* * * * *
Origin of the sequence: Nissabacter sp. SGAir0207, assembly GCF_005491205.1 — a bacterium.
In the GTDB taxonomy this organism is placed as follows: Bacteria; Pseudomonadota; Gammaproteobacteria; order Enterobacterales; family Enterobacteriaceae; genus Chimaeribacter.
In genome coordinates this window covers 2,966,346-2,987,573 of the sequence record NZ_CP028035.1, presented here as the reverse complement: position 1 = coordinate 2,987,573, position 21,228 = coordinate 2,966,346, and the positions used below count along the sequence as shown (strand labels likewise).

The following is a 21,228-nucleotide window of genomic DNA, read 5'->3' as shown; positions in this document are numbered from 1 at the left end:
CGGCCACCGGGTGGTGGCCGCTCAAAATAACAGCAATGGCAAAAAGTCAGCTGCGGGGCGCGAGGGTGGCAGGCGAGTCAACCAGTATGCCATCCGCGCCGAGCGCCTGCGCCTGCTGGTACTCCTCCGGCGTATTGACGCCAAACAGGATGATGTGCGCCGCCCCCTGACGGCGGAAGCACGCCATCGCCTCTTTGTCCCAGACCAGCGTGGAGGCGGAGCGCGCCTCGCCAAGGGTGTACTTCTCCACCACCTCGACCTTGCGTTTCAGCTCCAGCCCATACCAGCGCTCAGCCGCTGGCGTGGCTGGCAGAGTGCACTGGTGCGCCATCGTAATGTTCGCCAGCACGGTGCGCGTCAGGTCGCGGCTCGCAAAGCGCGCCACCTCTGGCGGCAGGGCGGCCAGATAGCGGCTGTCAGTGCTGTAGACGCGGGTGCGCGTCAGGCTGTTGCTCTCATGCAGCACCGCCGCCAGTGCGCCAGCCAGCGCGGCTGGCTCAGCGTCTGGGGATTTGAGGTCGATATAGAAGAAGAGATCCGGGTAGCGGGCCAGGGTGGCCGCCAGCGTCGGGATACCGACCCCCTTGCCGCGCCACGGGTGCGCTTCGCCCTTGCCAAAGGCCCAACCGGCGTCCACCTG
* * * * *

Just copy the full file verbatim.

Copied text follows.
Origin of the sequence: Nissabacter sp. SGAir0207, assembly GCF_005491205.1 — a bacterium.
In the GTDB taxonomy this organism is placed as follows: Bacteria; Pseudomonadota; Gammaproteobacteria; order Enterobacterales; family Enterobacteriaceae; genus Chimaeribacter.
In genome coordinates this window covers 2,966,346-2,987,573 of the sequence record NZ_CP028035.1, presented here as the reverse complement: position 1 = coordinate 2,987,573, position 21,228 = coordinate 2,966,346, and the positions used below count along the sequence as shown (strand labels likewise).

The following is a 21,228-nucleotide window of genomic DNA, read 5'->3' as shown; positions in this document are numbered from 1 at the left end:
CGGCCACCGGGTGGTGGCCGCTCAAAATAACAGCAATGGCAAAAAGTCAGCTGCGGGGCGCGAGGGTGGCAGGCGAGTCAACCAGTATGCCATCCGCGCCGAGCGCCTGCGCCTGCTGGTACTCCTCCGGCGTATTGACGCCAAACAGGATGATGTGCGCCGCCCCCTGACGGCGGAAGCACGCCATCGCCTCTTTGTCCCAGACCAGCGTGGAGGCGGAGCGCGCCTCGCCAAGGGTGTACTTCTCCACCACCTCGACCTTGCGTTTCAGCTCCAGCCCATACCAGCGCTCAGCCGCTGGCGTGGCTGGCAGAGTGCACTGGTGCGCCATCGTAATGTTCGCCAGCACGGTGCGCGTCAGGTCGCGGCTCGCAAAGCGCGCCACCTCTGGCGGCAGGGCGGCCAGATAGCGGCTGTCAGTGCTGTAGACGCGGGTGCGCGTCAGGCTGTTGCTCTCATGCAGCACCGCCGCCAGTGCGCCAGCCAGCGCGGCTGGCTCAGCGTCTGGGGATTTGAGGTCGATATAGAAGAAGAGATCCGGGTAGCGGGCCAGGGTGGCCGCCAGCGTCGGGATACCGACCCCCTTGCCGCGCCACGGGTGCGCTTCGCCCTTGCCAAAGGCCCAACCGGCGTCCACCTG